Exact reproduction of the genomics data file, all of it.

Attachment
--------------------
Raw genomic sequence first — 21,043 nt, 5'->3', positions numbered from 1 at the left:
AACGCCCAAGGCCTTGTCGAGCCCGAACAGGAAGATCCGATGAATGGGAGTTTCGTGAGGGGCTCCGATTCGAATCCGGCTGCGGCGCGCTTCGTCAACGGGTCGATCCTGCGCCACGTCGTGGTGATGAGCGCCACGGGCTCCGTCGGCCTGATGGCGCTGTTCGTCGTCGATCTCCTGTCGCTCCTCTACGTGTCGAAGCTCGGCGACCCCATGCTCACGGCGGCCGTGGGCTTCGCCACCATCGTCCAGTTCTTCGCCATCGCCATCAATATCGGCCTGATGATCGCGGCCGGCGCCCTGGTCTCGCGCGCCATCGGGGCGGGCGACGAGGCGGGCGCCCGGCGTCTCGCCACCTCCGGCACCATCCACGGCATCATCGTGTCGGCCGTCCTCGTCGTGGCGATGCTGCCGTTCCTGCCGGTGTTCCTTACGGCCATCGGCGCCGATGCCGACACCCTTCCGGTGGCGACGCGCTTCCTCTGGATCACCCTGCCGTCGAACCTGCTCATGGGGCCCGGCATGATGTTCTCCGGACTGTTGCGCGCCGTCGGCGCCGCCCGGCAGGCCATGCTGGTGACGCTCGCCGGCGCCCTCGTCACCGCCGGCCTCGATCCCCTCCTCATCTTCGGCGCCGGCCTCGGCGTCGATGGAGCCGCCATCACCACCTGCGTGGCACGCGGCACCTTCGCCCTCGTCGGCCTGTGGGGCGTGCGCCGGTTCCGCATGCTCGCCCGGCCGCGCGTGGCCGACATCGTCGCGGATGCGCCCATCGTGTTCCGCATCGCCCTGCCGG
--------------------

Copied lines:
Raw genomic sequence first — 21,043 nt, 5'->3', positions numbered from 1 at the left:
AACGCCCAAGGCCTTGTCGAGCCCGAACAGGAAGATCCGATGAATGGGAGTTTCGTGAGGGGCTCCGATTCGAATCCGGCTGCGGCGCGCTTCGTCAACGGGTCGATCCTGCGCCACGTCGTGGTGATGAGCGCCACGGGCTCCGTCGGCCTGATGGCGCTGTTCGTCGTCGATCTCCTGTCGCTCCTCTACGTGTCGAAGCTCGGCGACCCCATGCTCACGGCGGCCGTGGGCTTCGCCACCATCGTCCAGTTCTTCGCCATCGCCATCAATATCGGCCTGATGATCGCGGCCGGCGCCCTGGTCTCGCGCGCCATCGGGGCGGGCGACGAGGCGGGCGCCCGGCGTCTCGCCACCTCCGGCACCATCCACGGCATCATCGTGTCGGCCGTCCTCGTCGTGGCGATGCTGCCGTTCCTGCCGGTGTTCCTTACGGCCATCGGCGCCGATGCCGACACCCTTCCGGTGGCGACGCGCTTCCTCTGGATCACCCTGCCGTCGAACCTGCTCATGGGGCCCGGCATGATGTTCTCCGGACTGTTGCGCGCCGTCGGCGCCGCCCGGCAGGCCATGCTGGTGACGCTCGCCGGCGCCCTCGTCACCGCCGGCCTCGATCCCCTCCTCATCTTCGGCGCCGGCCTCGGCGTCGATGGAGCCGCCATCACCACCTGCGTGGCACGCGGCACCTTCGCCCTCGTCGGCCTGTGGGGCGTGCGCCGGTTCCGCATGCTCGCCCGGCCGCGCGTGGCCGACATCGTCGCGGATGCGCCCATCGTGTTCCGCATCGCCCTGCCGG